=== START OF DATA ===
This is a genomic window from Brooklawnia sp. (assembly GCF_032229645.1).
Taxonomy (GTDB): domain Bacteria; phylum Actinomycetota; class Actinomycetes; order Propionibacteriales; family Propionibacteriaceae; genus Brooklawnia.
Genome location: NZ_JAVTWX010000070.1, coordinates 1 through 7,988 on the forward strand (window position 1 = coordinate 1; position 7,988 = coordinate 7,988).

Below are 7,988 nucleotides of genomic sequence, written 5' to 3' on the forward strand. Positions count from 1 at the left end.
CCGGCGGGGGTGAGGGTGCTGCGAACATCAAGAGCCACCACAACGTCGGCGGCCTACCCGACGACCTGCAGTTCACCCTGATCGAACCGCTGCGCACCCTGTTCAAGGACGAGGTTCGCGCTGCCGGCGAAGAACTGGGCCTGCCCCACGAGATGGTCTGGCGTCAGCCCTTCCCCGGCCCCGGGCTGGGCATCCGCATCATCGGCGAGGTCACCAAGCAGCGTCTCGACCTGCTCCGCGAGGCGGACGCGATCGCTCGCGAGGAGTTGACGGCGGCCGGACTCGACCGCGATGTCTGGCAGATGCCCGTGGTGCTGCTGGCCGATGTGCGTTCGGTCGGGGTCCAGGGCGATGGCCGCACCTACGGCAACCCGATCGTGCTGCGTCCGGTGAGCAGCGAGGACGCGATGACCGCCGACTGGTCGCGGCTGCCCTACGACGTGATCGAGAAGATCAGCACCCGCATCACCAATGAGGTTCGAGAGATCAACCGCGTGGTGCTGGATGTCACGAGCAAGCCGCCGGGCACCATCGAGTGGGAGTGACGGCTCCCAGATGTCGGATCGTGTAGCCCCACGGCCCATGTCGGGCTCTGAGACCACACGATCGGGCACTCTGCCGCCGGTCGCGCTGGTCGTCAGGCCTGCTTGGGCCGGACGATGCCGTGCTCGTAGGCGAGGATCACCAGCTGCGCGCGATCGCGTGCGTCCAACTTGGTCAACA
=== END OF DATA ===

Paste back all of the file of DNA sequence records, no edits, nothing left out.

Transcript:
This is a genomic window from Brooklawnia sp. (assembly GCF_032229645.1).
Taxonomy (GTDB): domain Bacteria; phylum Actinomycetota; class Actinomycetes; order Propionibacteriales; family Propionibacteriaceae; genus Brooklawnia.
Genome location: NZ_JAVTWX010000070.1, coordinates 1 through 7,988 on the forward strand (window position 1 = coordinate 1; position 7,988 = coordinate 7,988).

Below are 7,988 nucleotides of genomic sequence, written 5' to 3' on the forward strand. Positions count from 1 at the left end.
CCGGCGGGGGTGAGGGTGCTGCGAACATCAAGAGCCACCACAACGTCGGCGGCCTACCCGACGACCTGCAGTTCACCCTGATCGAACCGCTGCGCACCCTGTTCAAGGACGAGGTTCGCGCTGCCGGCGAAGAACTGGGCCTGCCCCACGAGATGGTCTGGCGTCAGCCCTTCCCCGGCCCCGGGCTGGGCATCCGCATCATCGGCGAGGTCACCAAGCAGCGTCTCGACCTGCTCCGCGAGGCGGACGCGATCGCTCGCGAGGAGTTGACGGCGGCCGGACTCGACCGCGATGTCTGGCAGATGCCCGTGGTGCTGCTGGCCGATGTGCGTTCGGTCGGGGTCCAGGGCGATGGCCGCACCTACGGCAACCCGATCGTGCTGCGTCCGGTGAGCAGCGAGGACGCGATGACCGCCGACTGGTCGCGGCTGCCCTACGACGTGATCGAGAAGATCAGCACCCGCATCACCAATGAGGTTCGAGAGATCAACCGCGTGGTGCTGGATGTCACGAGCAAGCCGCCGGGCACCATCGAGTGGGAGTGACGGCTCCCAGATGTCGGATCGTGTAGCCCCACGGCCCATGTCGGGCTCTGAGACCACACGATCGGGCACTCTGCCGCCGGTCGCGCTGGTCGTCAGGCCTGCTTGGGCCGGACGATGCCGTGCTCGTAGGCGAGGATCACCAGCTGCGCGCGATCGCGTGCGTCCAACTTGGTCAACA